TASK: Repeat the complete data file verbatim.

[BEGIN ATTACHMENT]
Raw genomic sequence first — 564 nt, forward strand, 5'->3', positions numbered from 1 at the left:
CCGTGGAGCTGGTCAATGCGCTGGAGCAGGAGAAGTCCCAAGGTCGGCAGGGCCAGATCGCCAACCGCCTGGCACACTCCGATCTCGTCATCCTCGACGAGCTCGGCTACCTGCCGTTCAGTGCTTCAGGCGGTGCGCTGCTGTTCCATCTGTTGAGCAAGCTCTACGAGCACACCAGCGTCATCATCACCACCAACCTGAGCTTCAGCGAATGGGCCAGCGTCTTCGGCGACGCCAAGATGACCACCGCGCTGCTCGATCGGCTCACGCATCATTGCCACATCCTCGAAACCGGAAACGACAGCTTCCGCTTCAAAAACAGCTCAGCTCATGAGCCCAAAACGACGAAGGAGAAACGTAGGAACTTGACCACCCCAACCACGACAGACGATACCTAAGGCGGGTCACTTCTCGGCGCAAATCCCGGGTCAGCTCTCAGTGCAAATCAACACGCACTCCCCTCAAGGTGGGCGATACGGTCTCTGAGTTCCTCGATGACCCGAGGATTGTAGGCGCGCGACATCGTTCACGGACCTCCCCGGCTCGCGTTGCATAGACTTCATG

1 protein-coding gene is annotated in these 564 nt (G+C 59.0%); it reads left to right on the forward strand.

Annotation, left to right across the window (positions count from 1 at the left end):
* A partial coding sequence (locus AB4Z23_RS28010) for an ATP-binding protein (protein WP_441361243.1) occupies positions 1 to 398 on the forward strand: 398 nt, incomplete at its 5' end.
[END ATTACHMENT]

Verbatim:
Raw genomic sequence first — 564 nt, forward strand, 5'->3', positions numbered from 1 at the left:
CCGTGGAGCTGGTCAATGCGCTGGAGCAGGAGAAGTCCCAAGGTCGGCAGGGCCAGATCGCCAACCGCCTGGCACACTCCGATCTCGTCATCCTCGACGAGCTCGGCTACCTGCCGTTCAGTGCTTCAGGCGGTGCGCTGCTGTTCCATCTGTTGAGCAAGCTCTACGAGCACACCAGCGTCATCATCACCACCAACCTGAGCTTCAGCGAATGGGCCAGCGTCTTCGGCGACGCCAAGATGACCACCGCGCTGCTCGATCGGCTCACGCATCATTGCCACATCCTCGAAACCGGAAACGACAGCTTCCGCTTCAAAAACAGCTCAGCTCATGAGCCCAAAACGACGAAGGAGAAACGTAGGAACTTGACCACCCCAACCACGACAGACGATACCTAAGGCGGGTCACTTCTCGGCGCAAATCCCGGGTCAGCTCTCAGTGCAAATCAACACGCACTCCCCTCAAGGTGGGCGATACGGTCTCTGAGTTCCTCGATGACCCGAGGATTGTAGGCGCGCGACATCGTTCACGGACCTCCCCGGCTCGCGTTGCATAGACTTCATG

1 protein-coding gene is annotated in these 564 nt (G+C 59.0%); it reads left to right on the forward strand.

Annotation, left to right across the window (positions count from 1 at the left end):
* A partial coding sequence (locus AB4Z23_RS28010) for an ATP-binding protein (protein WP_441361243.1) occupies positions 1 to 398 on the forward strand: 398 nt, incomplete at its 5' end.